B. G-Protein Linked (Metabotropic) The second general class of receptor is the G-protein linked, also called metabotropic. The Gprotein linked does not have a pore as part of the receptor. It is bound to the membrane. Within the two layers of the membrane are entities, separate from the receptor, called G-proteins

Learning & Memory (Behavior)
2nd outline

I. Definitions
A: Learning: a durable change in behavior or knowledge due to experience B: Memory: The means by which past experiences are drawn on to guide behavior or thoughts in the present

I. Definitions
A: Learning: a durable change in behavior or knowledge due to experience B: Memory: The means by which past experiences are drawn on to guide behavior or thoughts in the present

I. Definitions
A: Learning: a durable change in behavior or knowledge due to experience B: Memory: The means by which past experiences are drawn on to guide behavior or thoughts in the present

II. Some Types of Learning
A: Classical (Pavlovian) Conditioning (involuntary responses) -learns a predictive relationship between two external stimuli; the presentation of the first specific stimulus predicts the imminent following presentation of the second specific stimulus Ex: Scientist rings a bell before bringing food to a dog repeatedly

1. Acquistion
• • • • the initial learning of the predictive relationship between stimuli Increase in saliva= acquisition; learning that you can have the food Unconditioned stimulus (already known thru inborn instincts): food UCS presents an Unconditioned response (already generates a response on its own): salivating • Predictive stimulus is called a conditioned stimulus dog acquires predictive relationship and elicits a conditioned response (expected opportunity to eat food) before the UCS is presented

2. Extinction
• Decrease in saliva=extinction • Ex: if the bell rings and no food comes saliva stops • Does not totally forget • If the same extinguished CS once again is paired with the UCS, the association is relearned even faster than it was initially

4. Stimulus Generalization/Discrimination
• Stimulus generalization=false alarm; dog hears keys & salivates • Stimulus Discrimination=animal can tell the difference between the bell and similar sounds

5. Higher Order Conditioning
a series of conditioned responses to a sucession of stimuli are chained together EG. image of ball (HCS) predicts bell (new UCS & HCR for new HCS) which predicts food (UCS) which cause salivation(UCR)

3. Spontaneous Recovery
• Further evidence that extinction is not erasure or simply forgetting • Ex: after the first day of extinction training, each successive day when the bell was presented alone there'd be some small amount salivation to the bell at the beginning of the session

Operant (Skinnerian) Conditioning (voluntary responses)
• The individual is performing operation on the world around it; that sets in motion some events; consequences influence behavior; the animal triggers the things it will be conditioned to • Some consequences appetitive: pleasant; likelihood of behavior increases vs. aversive: behavior decreases

B. Operant (Skinnerian) Conditioning (voluntary responses) Examples

1. Reinforcement vs. Omission/Punishment
• reinforcement increases the likelihood of a response. • Ex: positive reinforcement: Parent increases child cleaning their room by giving them $ when a child cleans his room • Ex: negative reinforcement: Parent spanks child until he starts cleaning room • To decrease behavior like cursing, use punishment, aversive stimulus • Not all punishment uses aversive stimulus; some use reward omission: appetitive stimulus is taken away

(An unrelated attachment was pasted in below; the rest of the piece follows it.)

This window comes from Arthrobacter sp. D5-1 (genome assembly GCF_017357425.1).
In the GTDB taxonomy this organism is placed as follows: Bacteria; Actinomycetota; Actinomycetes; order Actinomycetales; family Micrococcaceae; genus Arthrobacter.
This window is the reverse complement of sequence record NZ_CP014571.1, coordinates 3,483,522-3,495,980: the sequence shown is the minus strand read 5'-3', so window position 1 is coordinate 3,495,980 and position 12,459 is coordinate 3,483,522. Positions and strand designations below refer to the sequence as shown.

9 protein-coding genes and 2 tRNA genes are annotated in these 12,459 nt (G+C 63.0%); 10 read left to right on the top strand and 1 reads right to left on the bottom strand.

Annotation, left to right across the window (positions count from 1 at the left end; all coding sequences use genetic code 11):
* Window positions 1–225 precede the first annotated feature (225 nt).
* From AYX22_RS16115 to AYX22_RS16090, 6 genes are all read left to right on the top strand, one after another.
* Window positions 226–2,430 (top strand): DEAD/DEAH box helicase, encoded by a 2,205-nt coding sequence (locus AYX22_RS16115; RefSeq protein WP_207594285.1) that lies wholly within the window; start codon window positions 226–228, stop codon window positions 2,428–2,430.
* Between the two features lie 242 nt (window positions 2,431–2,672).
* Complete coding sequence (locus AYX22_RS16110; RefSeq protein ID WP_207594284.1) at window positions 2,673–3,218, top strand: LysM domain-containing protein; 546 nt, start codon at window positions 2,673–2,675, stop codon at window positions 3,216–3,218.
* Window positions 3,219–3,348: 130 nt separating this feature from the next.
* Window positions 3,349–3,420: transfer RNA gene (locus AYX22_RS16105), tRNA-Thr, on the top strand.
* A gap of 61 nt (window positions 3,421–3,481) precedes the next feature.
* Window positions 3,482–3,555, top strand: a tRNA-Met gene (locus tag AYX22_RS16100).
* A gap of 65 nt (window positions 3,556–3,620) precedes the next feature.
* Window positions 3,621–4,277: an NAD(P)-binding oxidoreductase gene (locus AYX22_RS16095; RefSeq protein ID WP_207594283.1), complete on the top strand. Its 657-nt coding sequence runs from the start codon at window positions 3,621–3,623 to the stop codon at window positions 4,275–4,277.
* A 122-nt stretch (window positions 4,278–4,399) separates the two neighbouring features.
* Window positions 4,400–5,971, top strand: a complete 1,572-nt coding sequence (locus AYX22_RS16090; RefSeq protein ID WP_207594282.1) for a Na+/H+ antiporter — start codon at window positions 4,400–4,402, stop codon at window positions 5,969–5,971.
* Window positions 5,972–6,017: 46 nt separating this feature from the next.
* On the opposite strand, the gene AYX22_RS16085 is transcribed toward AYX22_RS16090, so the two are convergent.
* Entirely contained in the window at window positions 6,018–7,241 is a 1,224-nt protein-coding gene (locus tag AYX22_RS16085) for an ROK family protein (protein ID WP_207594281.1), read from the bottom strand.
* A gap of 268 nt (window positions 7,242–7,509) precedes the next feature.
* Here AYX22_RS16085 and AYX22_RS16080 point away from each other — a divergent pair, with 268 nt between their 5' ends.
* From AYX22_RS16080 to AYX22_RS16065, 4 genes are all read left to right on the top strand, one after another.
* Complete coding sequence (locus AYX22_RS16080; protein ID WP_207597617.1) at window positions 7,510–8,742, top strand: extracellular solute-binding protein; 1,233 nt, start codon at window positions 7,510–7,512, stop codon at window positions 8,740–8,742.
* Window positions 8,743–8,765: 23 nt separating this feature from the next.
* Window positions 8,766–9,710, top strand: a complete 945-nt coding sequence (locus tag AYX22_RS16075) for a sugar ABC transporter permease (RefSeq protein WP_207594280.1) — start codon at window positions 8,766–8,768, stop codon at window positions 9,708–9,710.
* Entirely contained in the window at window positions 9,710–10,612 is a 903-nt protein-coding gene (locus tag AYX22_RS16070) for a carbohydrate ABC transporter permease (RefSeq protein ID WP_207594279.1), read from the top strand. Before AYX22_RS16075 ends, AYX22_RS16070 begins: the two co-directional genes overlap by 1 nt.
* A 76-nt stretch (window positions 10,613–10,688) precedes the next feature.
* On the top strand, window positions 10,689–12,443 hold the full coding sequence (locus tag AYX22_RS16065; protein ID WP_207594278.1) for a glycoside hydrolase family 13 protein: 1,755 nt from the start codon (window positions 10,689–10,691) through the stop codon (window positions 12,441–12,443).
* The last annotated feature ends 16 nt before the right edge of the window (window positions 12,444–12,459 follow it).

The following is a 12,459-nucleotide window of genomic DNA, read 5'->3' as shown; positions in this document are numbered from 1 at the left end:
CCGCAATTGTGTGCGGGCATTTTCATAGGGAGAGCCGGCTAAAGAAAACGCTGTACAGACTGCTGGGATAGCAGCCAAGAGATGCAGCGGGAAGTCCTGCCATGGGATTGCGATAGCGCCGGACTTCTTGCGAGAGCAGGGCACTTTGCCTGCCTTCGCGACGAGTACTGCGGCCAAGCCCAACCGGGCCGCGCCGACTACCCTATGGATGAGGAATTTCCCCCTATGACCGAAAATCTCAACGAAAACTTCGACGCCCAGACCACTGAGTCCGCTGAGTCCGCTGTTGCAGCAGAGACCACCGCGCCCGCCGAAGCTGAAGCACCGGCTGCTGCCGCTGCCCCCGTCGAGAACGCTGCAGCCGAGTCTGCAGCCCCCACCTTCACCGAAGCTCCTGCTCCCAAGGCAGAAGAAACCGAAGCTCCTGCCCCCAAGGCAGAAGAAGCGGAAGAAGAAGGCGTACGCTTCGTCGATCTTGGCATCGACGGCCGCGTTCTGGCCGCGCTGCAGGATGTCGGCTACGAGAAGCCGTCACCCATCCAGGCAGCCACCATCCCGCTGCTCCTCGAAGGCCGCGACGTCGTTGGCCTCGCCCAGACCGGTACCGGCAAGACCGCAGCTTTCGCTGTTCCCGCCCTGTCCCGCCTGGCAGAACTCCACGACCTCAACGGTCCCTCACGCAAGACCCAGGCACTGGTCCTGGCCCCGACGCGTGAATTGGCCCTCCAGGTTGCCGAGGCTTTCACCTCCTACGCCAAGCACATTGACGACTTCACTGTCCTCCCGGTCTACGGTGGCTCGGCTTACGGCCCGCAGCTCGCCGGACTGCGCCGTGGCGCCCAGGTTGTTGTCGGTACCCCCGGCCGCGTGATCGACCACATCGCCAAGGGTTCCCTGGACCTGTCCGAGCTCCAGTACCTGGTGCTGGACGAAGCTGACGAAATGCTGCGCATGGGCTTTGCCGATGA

2. Schedules of Reinforcement
• DEF: rules or patterns governing reinforcement • determine the manipulation of either the number of responses (the ratio of responses) or the elapsed time since the last rewarded response (the interval of responses) • fixed ratio (FR) : reinforcement after a fixed number of responses have been made. • fixed interval (FI) : first response after one second • Raising the price, press lever more times in order to get reinforced; once he figures it out he has a response level; once you go to extinction there is a very quick termination of response • Because time delay is involved they do not get as angry or frustrated

2. Schedules of Reinforcement Graph

Observational Learning
• organism is not directly involved • The individual doing the learning doesn‟t have to go through the experience, they can learn by observing • Ex: Albert Vandura 60‟s Bobo doll: kids saw adult beating heavy doll, no one reprimanded her, little girl and boy did the same thing; study of agression in children

III. Memory Processes (Big Picture)

• A. Encoding
• involves forming a memory code • depth of processing : How well information is stored and retrieved • shallow processing : only physical structure of stimulus Ex: Were words bold or italic? • intermediate processing : What words sound like
Ex: do words rhyme?

• deep processing: complex Ex: can give definition • Deeper the encoding, better the storage and more cues for retrieval

Attention
• focuses mental resources on one element out of sensory memory and brings it into working memory (also called short-term memory). • Helps you focus your resources on something in particular.

3. Elaboration
• transfer into long-term memory (which can last for minutes to potentially for a lifetime) from short-term memory can be made easier by elaborative rehearsal
• Ex: I might organize it by the first three digits being the mathematically related (3 x 3 = 9) and because I've been a Dallas Cowboys fan since I was a small kid, I might organize the last four digits by the jersey numbers of two historic Dallas players, in this case Roger Staubach (# 12) and Tony Dorsett (#33). That would be a type of elaborative rehearsal. Therefore in retrieval, I would have those bits of well-known information (my elementary school multiplication tables and my childhood sports heroes) as retrieval cues to help me call up that phone number.

4. Imagery
• ?

B. Storage